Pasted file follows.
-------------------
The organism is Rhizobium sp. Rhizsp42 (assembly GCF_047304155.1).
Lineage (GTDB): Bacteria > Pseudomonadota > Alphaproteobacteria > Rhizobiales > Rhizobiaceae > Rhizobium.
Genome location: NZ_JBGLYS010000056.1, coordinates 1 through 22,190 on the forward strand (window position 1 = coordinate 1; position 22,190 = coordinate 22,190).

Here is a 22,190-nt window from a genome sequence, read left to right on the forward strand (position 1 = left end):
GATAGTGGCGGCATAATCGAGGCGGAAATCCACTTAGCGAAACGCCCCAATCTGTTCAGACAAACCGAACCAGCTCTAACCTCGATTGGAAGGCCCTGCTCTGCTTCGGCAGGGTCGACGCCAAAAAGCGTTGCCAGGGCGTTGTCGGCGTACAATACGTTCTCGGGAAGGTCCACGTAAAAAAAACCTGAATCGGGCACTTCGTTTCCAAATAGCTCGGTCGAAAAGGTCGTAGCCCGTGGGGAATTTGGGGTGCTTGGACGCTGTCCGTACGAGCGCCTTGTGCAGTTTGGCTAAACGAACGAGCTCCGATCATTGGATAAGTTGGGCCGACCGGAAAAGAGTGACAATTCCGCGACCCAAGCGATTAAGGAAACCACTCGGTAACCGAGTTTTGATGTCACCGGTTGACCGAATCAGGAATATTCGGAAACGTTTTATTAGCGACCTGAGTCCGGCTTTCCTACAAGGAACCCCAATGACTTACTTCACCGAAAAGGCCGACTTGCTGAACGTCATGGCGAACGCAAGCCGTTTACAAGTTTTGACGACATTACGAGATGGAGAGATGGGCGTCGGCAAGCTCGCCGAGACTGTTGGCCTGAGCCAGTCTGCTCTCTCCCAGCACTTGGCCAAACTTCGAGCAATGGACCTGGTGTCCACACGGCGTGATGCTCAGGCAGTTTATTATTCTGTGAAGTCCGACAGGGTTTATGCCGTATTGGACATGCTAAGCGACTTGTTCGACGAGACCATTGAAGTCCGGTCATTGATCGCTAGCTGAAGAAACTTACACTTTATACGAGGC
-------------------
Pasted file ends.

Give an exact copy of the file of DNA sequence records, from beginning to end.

The organism is Rhizobium sp. Rhizsp42 (assembly GCF_047304155.1).
Lineage (GTDB): Bacteria > Pseudomonadota > Alphaproteobacteria > Rhizobiales > Rhizobiaceae > Rhizobium.
Genome location: NZ_JBGLYS010000056.1, coordinates 1 through 22,190 on the forward strand (window position 1 = coordinate 1; position 22,190 = coordinate 22,190).

Here is a 22,190-nt window from a genome sequence, read left to right on the forward strand (position 1 = left end):
GATAGTGGCGGCATAATCGAGGCGGAAATCCACTTAGCGAAACGCCCCAATCTGTTCAGACAAACCGAACCAGCTCTAACCTCGATTGGAAGGCCCTGCTCTGCTTCGGCAGGGTCGACGCCAAAAAGCGTTGCCAGGGCGTTGTCGGCGTACAATACGTTCTCGGGAAGGTCCACGTAAAAAAAACCTGAATCGGGCACTTCGTTTCCAAATAGCTCGGTCGAAAAGGTCGTAGCCCGTGGGGAATTTGGGGTGCTTGGACGCTGTCCGTACGAGCGCCTTGTGCAGTTTGGCTAAACGAACGAGCTCCGATCATTGGATAAGTTGGGCCGACCGGAAAAGAGTGACAATTCCGCGACCCAAGCGATTAAGGAAACCACTCGGTAACCGAGTTTTGATGTCACCGGTTGACCGAATCAGGAATATTCGGAAACGTTTTATTAGCGACCTGAGTCCGGCTTTCCTACAAGGAACCCCAATGACTTACTTCACCGAAAAGGCCGACTTGCTGAACGTCATGGCGAACGCAAGCCGTTTACAAGTTTTGACGACATTACGAGATGGAGAGATGGGCGTCGGCAAGCTCGCCGAGACTGTTGGCCTGAGCCAGTCTGCTCTCTCCCAGCACTTGGCCAAACTTCGAGCAATGGACCTGGTGTCCACACGGCGTGATGCTCAGGCAGTTTATTATTCTGTGAAGTCCGACAGGGTTTATGCCGTATTGGACATGCTAAGCGACTTGTTCGACGAGACCATTGAAGTCCGGTCATTGATCGCTAGCTGAAGAAACTTACACTTTATACGAGGC